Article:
Eigenmenn PA, Sicherer SH, Borkowski TA, Cohen BA, Sampson HA. Pediatrics. 1998;101(3). URL: http://www.pediatrics.org/cgi/content/full/101/3/e8
Purpose of the Study
Although it is clear that food allergy may play an important role in atopic dermatitis (AD) in selected populations, its overall prevalence in children with eczema is still not fully established. This study was designed to study the prevalence of immunoglobulin E (IgE)-mediated food allergy in children with atopic dermatitis being seen in a pediatric dermatology clinic.
Sixty-three patients with AD, ranging in age from 0.4 to 19.4 years (median, 2.8 years).
Each patient's AD was scored by a standardized protocol and serum was screened for food-specific IgE antibodies to six foods (milk, egg, wheat, soy, peanut, and fish). Those with CAP radioallergosorbent (RAST) tests greater than 0.7 kIUa/L underwent further evaluation and were considered to be food allergic if they had: 1) a positive food challenge; 2) a convincing history of reacting to the food to which the RAST was positive; and 3) a CAP RAST level greater than the 95% confidence interval predictive for a positive challenge.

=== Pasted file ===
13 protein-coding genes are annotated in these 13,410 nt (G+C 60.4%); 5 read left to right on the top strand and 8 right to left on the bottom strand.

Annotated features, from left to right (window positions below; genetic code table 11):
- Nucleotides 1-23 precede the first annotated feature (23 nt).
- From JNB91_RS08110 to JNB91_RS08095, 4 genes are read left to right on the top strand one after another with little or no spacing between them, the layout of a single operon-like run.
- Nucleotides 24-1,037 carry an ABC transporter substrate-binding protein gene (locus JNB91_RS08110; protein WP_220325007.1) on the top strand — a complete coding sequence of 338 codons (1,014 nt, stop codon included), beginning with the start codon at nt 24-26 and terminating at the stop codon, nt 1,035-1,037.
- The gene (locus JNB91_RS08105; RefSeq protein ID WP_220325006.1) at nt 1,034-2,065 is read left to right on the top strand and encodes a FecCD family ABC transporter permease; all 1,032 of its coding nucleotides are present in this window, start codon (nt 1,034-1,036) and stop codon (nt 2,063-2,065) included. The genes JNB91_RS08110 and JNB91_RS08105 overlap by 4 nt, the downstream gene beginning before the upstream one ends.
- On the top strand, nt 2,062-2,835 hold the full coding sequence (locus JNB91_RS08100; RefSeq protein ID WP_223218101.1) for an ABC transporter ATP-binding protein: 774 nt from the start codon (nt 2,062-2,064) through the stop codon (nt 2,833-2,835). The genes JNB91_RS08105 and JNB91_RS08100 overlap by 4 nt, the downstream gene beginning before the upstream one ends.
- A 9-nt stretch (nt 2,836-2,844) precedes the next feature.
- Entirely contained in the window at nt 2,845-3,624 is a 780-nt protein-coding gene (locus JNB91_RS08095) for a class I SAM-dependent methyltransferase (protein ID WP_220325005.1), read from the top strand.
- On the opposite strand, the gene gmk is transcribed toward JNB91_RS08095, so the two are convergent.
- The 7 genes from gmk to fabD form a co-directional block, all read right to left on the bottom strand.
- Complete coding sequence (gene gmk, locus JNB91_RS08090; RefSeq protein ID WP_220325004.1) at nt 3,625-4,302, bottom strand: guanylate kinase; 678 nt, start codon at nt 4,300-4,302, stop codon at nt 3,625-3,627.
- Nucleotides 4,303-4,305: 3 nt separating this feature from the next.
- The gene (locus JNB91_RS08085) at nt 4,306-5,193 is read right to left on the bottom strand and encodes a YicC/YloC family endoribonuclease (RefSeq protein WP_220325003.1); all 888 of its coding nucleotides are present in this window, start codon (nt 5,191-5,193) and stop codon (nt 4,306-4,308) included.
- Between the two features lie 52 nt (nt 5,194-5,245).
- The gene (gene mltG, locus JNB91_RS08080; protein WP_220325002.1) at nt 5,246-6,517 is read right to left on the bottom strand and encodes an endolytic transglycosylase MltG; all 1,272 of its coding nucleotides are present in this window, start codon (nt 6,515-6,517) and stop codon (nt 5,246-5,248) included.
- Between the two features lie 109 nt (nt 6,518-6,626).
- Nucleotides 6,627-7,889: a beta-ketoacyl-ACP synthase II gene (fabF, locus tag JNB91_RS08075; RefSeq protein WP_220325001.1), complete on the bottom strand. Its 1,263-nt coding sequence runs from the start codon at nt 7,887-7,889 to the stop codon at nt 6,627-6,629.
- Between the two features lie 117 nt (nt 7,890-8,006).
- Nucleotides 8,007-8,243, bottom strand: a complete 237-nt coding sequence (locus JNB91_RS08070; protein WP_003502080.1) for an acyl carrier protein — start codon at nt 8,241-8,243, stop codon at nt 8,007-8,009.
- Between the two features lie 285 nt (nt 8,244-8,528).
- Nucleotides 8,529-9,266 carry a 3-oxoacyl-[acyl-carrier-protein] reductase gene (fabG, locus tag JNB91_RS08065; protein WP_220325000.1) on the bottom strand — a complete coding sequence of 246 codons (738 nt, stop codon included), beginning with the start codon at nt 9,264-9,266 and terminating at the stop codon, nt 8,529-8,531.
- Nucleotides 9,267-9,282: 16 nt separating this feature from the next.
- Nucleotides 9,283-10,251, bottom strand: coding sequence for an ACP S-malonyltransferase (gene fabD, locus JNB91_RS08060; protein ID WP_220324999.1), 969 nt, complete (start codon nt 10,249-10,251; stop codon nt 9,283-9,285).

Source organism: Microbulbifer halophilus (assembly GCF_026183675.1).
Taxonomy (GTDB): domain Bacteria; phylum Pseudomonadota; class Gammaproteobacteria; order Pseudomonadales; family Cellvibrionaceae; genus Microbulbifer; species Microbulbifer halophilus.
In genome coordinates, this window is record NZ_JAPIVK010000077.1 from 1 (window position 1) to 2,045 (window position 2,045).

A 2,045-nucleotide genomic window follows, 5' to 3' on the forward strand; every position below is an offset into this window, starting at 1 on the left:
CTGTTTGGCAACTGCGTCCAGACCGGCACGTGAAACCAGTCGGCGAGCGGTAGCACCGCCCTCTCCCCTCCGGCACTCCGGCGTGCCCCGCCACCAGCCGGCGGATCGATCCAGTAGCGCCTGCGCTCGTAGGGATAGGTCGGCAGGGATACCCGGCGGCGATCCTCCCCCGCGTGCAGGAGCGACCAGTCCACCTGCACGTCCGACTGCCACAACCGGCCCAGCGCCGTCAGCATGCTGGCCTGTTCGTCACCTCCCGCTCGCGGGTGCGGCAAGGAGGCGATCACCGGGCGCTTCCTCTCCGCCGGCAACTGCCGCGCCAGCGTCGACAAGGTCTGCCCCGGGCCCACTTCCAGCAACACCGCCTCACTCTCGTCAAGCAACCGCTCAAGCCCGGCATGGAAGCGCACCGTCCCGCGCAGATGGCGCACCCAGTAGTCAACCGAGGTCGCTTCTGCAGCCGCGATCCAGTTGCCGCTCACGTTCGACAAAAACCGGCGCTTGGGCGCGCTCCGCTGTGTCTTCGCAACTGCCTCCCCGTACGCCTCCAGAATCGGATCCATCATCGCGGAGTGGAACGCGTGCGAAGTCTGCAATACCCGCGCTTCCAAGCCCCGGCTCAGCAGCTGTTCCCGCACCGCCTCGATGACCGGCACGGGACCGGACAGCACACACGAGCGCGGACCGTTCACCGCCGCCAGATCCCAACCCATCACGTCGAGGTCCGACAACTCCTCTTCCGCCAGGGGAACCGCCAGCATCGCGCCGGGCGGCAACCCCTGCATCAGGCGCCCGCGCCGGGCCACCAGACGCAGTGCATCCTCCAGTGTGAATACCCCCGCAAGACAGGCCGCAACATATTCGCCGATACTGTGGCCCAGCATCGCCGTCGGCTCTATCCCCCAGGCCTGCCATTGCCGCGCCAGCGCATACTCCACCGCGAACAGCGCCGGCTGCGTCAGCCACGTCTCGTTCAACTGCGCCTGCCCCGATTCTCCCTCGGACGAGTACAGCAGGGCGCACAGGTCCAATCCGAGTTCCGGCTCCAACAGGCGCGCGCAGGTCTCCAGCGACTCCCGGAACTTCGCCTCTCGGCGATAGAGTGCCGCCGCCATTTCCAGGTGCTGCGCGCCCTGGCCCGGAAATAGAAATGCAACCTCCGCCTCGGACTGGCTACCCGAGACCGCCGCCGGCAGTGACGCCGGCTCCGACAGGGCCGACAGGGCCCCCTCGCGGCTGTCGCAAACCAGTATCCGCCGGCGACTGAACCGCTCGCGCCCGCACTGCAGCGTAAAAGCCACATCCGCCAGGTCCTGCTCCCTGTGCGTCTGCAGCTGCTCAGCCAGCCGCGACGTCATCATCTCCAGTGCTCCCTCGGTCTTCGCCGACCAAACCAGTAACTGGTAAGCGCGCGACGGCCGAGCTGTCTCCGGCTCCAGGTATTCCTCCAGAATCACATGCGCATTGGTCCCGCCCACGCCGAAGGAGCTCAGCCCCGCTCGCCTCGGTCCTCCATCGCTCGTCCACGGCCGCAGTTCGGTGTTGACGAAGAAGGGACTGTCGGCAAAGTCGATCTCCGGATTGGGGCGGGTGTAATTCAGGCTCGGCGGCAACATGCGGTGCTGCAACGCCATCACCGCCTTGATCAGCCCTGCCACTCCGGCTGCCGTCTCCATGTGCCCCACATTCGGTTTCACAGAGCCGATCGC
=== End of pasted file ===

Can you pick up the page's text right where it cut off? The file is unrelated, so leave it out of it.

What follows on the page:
Of the 63 patients, 22 had negative CAP values and were considered to not be food allergic. Of the 41 with one or more positive tests, 31 were evaluated further, including a total of 50 food challenges in 19 patients. Overall, 23 of the 63 (37%) patients were found to have a clinically significant food allergy.
Approximately one third of children with moderate to severe AD have IgE-mediated clinical reactivity to one or more of the six food allergens tested. An evaluation for food allergy should be considered in all patients with difficult to control AD.
Previous studies looking at the relationship between food allergy and AD have primarily been performed in patients referred to an allergy clinic and therefore may have been biased toward a more allergic population. This study, conducted in a dermatology clinic, helps to confirm the high prevalence of food allergy in children with significant AD, no matter where they are being seen. An evaluation for food allergy in this population has a high yield and should not be overlooked. It should also be noted that screening for food allergy is a relatively simple process, as described in the abstract below, while making a definitive diagnosis of food allergy can be a complicated process that will require referral to an allergist experienced with food allergy and capable of performing food challenges.